So I should explain: this is one of those weird weeks where I have actually finished all my homework for the week two days early, so I actually have some time to write on the blog! So, let’s talk about some more functional analysis. Last time we talked about , the set of bounded linear maps . In particular we defined to be the set of all bounded linear functionals on a normed space . We showed that this is a normed space (the reader should verify that an equivalent definition is ) and I claimed that is always complete with respect to this norm. Let’s prove this:
Proposition: Let be a normed space. Then is always complete with respect to the norm given in the previous post.
Proof: Suppose is a Cauchy sequence. If , then the sequence satisfies by assumption, and hence this sequence converges. Define . It is clear that is linear. Note that for all ,
But for each we have . Now, by the reverse triangle inequality, , so the numerical sequence is Cauchy, hence is (uniformly) bounded, say by . Then for all , we have , and taking limits gives , hence is bounded. Now given , choose so that implies . Then for all with , we have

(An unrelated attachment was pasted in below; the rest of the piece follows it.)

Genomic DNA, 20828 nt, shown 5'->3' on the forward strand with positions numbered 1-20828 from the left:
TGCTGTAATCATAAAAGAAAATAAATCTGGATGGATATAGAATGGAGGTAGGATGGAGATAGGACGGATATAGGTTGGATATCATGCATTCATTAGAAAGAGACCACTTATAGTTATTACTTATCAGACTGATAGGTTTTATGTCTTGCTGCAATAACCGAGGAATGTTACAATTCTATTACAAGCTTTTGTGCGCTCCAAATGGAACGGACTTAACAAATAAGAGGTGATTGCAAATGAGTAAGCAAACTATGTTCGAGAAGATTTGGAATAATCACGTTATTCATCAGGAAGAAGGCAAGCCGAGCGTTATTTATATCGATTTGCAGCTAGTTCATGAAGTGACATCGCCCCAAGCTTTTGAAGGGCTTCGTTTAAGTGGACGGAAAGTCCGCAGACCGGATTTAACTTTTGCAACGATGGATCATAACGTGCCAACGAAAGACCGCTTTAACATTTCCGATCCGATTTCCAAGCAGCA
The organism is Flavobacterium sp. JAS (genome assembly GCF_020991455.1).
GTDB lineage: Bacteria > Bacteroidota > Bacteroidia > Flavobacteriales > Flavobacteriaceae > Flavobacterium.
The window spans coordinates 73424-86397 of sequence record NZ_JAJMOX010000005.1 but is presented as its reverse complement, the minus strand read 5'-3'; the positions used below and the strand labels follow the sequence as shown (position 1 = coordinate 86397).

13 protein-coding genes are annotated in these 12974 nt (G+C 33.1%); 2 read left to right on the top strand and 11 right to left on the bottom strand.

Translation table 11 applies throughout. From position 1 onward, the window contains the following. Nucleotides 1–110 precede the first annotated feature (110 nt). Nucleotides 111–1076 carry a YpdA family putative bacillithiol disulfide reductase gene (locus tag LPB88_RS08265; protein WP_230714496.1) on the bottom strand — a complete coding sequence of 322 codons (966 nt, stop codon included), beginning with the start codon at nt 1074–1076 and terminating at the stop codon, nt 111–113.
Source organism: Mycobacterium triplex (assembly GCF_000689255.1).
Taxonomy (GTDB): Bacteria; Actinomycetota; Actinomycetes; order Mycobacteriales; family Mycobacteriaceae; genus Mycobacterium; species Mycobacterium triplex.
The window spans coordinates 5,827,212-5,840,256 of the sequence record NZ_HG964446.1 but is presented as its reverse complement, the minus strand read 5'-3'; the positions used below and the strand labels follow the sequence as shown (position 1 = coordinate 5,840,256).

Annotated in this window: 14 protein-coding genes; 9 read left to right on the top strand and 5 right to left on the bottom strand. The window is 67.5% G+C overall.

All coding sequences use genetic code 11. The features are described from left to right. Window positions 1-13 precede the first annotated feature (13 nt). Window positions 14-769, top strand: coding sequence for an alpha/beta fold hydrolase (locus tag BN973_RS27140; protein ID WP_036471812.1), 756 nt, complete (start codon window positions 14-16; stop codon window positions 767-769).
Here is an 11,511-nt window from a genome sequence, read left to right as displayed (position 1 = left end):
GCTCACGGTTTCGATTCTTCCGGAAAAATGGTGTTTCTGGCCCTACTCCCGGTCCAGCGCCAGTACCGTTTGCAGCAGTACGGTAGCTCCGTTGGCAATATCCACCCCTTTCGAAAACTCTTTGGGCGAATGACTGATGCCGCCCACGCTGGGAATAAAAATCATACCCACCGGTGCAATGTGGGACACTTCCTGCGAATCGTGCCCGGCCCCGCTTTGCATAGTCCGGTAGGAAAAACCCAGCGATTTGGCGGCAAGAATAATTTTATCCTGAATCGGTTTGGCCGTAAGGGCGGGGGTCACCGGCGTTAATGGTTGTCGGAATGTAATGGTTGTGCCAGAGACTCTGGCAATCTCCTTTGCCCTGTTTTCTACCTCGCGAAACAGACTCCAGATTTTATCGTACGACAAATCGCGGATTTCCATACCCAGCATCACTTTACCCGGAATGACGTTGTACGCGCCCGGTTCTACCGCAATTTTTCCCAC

But then taking to infinity, this shows that for all with we have , and taking the supremum over such preserves the inequality, thus for , we have .
I presented this proof because I realize in the last post I didn’t prove much and I wanted to give you a feel for how to work with these operator norms. Note above that this proof carries through mutatis mutandis if for any Banach space . Okay, let’s shift gears and talk about inner products. Recall that an inner product on a vector space is a map so that 1) for all with equality if and only if ; 2) If , , then , and 3) . There are several familiar facts from finite dimensional linear algebra whose proofs carry over almost verbatim to the arbitrary inner product space setting, so I will list them here without proof. Let be an inner product space, then
- The Cauchy-Bunyakovsky-Schwartz Inequality: For all , with equality if and only if for some , where .
- The map is a norm on . Unless stated otherwise, we always assume to be equipped with this norm.
- The Parallelogram Law (and its converse): For all , we have
Moreover, if is any normed space such that satisfies this expression, then there is an inner product so that for all . For a detailed explanation of the second result, check out this Wikipedia article.
- The Pythagorean Theorem: Let be an orthogonal set of vectors. That is, we have if . Then .
- Let be a subset. We say vectors are orthogonal and write if . We define . Then is a closed subspace of . If is a closed subspace, then is called the orthogonal complement of
This last definition is very important. In some sense this is what will allow us to prove the Riesz Representation Theorem. In fact, we have the following
Lemma/Proposition/Theorem: Let be a closed subspace of a Hilbert space . Then . Moreover, if we write with , , then are the unique elements of whose distance to is minimal.